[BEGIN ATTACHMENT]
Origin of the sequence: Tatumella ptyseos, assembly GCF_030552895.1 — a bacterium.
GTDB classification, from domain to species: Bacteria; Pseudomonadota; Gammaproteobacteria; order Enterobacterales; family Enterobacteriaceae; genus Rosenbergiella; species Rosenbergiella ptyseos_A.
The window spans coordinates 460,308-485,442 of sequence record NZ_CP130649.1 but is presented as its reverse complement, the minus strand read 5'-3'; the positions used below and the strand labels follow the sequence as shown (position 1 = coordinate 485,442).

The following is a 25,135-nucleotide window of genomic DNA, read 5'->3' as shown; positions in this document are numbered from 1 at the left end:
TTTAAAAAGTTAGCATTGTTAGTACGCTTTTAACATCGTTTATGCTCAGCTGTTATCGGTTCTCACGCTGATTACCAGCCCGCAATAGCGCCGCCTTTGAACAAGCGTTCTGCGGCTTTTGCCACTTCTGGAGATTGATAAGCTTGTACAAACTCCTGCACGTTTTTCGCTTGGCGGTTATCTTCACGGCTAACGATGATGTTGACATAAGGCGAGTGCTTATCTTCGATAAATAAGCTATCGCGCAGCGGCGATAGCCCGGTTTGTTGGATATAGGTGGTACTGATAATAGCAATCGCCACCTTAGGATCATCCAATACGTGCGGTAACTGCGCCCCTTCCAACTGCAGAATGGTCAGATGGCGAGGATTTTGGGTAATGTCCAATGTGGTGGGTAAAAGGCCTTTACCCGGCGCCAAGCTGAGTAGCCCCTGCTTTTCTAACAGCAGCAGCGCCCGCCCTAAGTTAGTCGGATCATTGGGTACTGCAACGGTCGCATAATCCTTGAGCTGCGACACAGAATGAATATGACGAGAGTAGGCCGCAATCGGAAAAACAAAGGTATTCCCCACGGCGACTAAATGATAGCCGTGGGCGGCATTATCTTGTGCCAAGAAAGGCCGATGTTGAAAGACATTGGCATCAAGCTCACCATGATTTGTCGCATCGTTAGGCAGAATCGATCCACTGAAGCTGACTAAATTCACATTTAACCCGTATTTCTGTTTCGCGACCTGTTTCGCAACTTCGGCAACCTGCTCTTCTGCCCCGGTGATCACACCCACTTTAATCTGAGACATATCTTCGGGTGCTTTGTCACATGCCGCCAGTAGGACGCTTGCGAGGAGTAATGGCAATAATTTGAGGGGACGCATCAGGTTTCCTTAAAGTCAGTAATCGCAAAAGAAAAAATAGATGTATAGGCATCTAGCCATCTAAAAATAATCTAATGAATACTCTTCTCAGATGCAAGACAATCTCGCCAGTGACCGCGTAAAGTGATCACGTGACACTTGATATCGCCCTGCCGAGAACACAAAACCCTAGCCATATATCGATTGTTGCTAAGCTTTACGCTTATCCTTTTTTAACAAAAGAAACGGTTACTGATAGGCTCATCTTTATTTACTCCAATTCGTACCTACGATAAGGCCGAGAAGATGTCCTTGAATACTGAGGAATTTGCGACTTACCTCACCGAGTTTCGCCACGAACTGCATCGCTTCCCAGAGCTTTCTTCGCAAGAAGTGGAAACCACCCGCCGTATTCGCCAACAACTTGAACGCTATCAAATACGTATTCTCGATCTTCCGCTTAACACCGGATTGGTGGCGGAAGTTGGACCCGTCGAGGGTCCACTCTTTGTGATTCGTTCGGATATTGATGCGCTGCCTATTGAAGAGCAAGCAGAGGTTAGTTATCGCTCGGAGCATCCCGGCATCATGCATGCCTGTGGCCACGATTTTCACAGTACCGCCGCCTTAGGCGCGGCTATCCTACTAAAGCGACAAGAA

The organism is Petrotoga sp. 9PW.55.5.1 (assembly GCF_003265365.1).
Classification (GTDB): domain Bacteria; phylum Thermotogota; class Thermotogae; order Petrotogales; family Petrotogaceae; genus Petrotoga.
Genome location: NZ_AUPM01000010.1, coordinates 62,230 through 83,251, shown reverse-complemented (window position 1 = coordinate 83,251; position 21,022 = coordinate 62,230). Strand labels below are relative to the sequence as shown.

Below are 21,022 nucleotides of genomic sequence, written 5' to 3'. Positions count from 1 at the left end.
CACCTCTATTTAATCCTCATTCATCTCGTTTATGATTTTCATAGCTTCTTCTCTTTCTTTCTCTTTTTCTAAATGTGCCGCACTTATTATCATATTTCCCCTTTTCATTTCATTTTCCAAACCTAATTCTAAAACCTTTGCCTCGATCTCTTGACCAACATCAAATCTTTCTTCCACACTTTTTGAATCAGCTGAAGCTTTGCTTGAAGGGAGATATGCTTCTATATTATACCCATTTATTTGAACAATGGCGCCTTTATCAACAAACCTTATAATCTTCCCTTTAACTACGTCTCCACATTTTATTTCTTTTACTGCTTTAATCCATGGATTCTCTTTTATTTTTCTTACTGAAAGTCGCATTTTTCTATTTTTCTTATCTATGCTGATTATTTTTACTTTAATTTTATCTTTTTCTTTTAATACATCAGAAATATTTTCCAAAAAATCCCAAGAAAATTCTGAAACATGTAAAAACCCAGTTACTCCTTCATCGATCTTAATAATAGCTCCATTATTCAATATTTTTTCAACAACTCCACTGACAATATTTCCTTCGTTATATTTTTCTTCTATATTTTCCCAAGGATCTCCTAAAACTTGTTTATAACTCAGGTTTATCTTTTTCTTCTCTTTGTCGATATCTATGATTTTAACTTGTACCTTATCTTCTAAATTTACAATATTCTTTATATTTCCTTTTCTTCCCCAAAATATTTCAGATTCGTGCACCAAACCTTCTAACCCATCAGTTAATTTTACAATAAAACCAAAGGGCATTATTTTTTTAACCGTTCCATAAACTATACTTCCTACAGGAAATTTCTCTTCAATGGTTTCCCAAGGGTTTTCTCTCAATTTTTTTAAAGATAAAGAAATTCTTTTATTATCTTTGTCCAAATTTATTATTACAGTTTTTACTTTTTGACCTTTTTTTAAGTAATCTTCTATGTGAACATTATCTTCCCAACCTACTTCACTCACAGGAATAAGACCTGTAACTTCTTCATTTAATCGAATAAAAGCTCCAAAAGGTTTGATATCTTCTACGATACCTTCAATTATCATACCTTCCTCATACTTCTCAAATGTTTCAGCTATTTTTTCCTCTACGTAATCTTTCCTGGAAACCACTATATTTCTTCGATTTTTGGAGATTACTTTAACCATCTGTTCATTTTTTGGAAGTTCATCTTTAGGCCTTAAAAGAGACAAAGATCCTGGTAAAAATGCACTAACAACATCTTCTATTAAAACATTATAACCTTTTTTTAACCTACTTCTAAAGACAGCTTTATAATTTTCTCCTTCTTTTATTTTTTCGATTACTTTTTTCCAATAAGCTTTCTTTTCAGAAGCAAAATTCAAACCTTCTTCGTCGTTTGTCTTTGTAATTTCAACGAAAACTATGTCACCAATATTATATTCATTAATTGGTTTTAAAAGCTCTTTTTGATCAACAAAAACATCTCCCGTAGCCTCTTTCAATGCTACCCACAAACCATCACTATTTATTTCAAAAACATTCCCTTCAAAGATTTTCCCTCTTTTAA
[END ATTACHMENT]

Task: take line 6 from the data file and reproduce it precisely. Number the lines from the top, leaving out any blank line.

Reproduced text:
The organism is Petrotoga sp. 9PW.55.5.1 (assembly GCF_003265365.1).